Why Are People With Intellectual Disabilities Abused More Often?

Abuse often occurs among populations that are vulnerable or defenseless to protect themselves. This includes young children, the elderly and individuals with disabilities. Studies estimate that people with intellectual disabilities face a 4 to 10 times higher risk of becoming victims of sexual abuse than those without intellectual disabilities. This sad reality is due to several factors that make people with intellectual disabilities easier targets for perpetrators and abusers.

Dependence on the Care of Others

People with intellectual disabilities often struggle with self-care tasks and living independently, which means they may be reliant upon others for their daily care. Unfortunately, many people with intellectual disabilities cannot feel safe in their own environments due to a prevalence of physical, sexual, emotional and financial abuse by supervisors and caregivers. Those in control of the care or well-being of the victim may betray them, such as:

People in a position of power or authority over an individual with an intellectual disability may abuse their relationship of trust to take advantage of the victim. Someone with an intellectual disability may not know any better but to trust the person who has been put in charge of their care – including going along with their inappropriate requests or demands.

The Intellectual Inability to Understand What Is Happening

An intellectual disability means that the individual may be unable to comprehend what abuse is or understand what is happening to them. Many people with intellectual disabilities are easily persuaded or deceived by their abusers, who may lie to them to get what they want. A perpetrator may lie and say that he or she is the victim’s boyfriend or girlfriend, for example, to convince the victim to engage in sexual acts. The person with the disability may not understand that he or she is being tricked or that the act of abuse is wrong. This can result in a victim never speaking up about abuse or reporting it to anyone.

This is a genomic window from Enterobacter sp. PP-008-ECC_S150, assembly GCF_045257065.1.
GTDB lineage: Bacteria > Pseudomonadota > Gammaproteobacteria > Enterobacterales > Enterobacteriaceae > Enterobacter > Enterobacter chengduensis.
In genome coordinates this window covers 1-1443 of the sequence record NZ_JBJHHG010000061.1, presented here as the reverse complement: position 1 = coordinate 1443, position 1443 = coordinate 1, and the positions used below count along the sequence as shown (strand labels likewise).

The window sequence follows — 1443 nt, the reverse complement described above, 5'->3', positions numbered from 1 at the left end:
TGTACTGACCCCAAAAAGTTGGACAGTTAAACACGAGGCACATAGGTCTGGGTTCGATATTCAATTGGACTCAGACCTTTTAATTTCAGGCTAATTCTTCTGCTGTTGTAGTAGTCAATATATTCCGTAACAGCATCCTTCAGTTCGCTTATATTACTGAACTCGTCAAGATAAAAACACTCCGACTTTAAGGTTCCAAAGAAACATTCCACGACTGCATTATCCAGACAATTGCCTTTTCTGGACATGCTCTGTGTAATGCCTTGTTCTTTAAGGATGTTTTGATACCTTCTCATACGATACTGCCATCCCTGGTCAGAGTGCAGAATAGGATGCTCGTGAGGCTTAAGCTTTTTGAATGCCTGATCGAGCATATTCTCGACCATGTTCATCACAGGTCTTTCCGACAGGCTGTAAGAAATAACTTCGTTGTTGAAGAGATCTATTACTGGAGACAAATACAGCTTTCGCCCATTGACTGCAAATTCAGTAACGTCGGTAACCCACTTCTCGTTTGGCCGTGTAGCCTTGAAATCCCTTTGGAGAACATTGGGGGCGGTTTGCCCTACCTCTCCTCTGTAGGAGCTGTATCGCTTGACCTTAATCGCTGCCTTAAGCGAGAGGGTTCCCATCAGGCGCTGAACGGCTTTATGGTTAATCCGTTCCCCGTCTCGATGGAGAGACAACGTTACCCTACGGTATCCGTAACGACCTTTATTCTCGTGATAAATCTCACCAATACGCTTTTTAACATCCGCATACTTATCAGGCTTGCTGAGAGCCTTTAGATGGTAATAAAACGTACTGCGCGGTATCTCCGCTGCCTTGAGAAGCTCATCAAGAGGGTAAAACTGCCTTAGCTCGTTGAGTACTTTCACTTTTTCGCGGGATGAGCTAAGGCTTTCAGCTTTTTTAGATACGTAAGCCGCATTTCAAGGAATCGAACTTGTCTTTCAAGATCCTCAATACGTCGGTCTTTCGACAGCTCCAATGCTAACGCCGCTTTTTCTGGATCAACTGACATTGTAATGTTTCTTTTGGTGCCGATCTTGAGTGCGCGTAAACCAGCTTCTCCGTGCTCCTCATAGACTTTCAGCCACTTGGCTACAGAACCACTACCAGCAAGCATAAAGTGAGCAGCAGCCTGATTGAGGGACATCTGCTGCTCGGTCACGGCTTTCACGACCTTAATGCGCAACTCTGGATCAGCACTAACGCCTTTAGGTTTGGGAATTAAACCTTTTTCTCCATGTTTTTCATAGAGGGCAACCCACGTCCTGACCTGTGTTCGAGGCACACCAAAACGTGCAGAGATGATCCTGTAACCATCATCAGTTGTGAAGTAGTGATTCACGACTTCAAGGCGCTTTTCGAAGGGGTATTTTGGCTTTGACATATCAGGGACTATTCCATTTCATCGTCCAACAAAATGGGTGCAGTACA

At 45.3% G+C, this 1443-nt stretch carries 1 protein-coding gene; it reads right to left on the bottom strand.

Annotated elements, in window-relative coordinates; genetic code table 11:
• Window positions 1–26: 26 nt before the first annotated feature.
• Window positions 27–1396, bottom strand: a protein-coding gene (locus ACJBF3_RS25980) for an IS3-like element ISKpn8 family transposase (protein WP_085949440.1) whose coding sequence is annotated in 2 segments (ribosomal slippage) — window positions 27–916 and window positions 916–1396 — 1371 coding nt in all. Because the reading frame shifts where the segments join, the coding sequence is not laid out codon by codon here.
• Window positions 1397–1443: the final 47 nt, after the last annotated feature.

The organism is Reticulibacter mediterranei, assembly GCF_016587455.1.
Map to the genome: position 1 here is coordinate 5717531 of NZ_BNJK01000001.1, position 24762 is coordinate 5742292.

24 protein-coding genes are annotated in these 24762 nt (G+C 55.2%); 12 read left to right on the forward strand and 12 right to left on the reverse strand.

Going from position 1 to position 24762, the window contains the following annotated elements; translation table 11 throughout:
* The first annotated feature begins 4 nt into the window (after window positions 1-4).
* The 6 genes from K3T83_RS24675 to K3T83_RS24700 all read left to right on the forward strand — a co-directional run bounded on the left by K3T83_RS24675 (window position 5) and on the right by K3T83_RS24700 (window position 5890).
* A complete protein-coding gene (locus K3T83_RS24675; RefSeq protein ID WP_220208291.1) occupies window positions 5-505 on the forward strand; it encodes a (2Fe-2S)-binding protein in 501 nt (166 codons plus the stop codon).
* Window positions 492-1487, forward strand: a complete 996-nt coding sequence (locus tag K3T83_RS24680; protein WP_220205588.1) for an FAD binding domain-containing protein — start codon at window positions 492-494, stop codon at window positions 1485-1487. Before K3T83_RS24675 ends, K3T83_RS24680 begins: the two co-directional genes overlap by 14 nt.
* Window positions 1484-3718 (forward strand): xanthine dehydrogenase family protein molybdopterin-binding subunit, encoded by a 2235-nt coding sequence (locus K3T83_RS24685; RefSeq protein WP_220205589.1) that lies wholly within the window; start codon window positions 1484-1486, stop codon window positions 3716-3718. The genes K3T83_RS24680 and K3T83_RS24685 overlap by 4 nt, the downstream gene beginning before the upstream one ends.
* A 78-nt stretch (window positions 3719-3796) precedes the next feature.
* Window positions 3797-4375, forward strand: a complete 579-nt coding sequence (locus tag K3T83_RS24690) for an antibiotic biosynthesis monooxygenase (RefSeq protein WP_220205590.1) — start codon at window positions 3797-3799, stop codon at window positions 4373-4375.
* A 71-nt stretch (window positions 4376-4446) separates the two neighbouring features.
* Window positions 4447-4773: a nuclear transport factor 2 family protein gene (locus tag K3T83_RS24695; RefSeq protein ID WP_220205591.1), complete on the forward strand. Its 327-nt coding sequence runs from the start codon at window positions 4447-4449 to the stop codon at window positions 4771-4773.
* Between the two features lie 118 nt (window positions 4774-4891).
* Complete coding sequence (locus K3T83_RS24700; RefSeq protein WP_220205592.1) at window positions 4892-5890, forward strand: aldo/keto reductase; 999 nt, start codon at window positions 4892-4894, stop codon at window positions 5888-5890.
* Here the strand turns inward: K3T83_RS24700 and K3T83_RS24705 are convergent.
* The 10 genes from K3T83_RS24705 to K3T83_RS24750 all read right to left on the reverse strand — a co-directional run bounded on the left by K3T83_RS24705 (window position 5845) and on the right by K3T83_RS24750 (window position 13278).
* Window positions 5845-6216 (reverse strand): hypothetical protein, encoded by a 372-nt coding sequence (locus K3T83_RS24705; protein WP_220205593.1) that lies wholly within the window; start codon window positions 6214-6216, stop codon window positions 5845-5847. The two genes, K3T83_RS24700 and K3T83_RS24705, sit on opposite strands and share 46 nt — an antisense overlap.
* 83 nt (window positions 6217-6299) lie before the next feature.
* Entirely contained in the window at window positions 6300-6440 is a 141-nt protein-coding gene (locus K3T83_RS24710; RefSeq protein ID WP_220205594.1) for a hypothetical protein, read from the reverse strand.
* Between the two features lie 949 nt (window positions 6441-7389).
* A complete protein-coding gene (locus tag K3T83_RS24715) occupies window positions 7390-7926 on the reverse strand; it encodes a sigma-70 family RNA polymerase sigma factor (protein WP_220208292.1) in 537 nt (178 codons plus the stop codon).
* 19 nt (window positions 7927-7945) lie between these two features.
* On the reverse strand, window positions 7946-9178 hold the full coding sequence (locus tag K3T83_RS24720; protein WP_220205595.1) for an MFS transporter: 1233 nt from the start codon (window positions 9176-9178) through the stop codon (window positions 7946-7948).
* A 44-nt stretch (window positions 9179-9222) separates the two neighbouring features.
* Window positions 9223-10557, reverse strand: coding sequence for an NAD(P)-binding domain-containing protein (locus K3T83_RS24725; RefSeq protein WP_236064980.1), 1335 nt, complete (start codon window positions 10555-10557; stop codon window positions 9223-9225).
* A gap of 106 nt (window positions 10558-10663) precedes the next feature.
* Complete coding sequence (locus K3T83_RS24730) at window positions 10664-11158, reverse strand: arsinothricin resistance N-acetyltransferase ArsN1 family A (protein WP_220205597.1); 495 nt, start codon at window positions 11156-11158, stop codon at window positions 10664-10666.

The Inability to Communicate Their Abuse to Others

In some cases, victims of intellectual disability abuse are physically or mentally unable to communicate what is happening to them. They may be nonverbal, for example, or struggle in other ways to tell their story, such as not having the words to express sexual trauma. They may also be silenced by feelings of guilt, shame, intimidation or fear of abandonment. It can be difficult for any survivor of abuse to cope with a traumatic event and come forward. However, those with intellectual disabilities are extremely vulnerable and at a higher risk of being silenced.

The Physical Inability to Protect or Defend Themselves

In addition to potentially being unable to grasp what is happening intellectually or communicate the abuse to others, victims may be physically unable to defend themselves against perpetrators. It may be impossible for a victim to ward off an attacker, for example, due to physical disabilities, limitations, or trouble with movement or muscle strength. Victims may feel powerless, defenseless and scared. This makes them easy targets for abusers.

Are You or a Loved One a Victim of Intellectual Disability Abuse?

If you or someone you know has suffered from abuse of any kind as a person with an intellectual disability, you have legal rights in Kansas. Sexual abuse and other types of violence against those with intellectual disabilities can have long-lasting psychological effects on a victim, especially when sexual trauma is experienced during childhood.

The intellectual disability abuse attorneys at DRZ Law can help you pursue justice and demand fair financial compensation from an institution that failed to protect the survivor from abuse. We have years of experience going up against all types of institutions, from schools to medical providers, on behalf of our clients. Contact us to start with a free and confidential case consultation to learn more.

We are open and available during Covid-19 via Zoom/video chat or in-person. Contact us if you have any questions. Close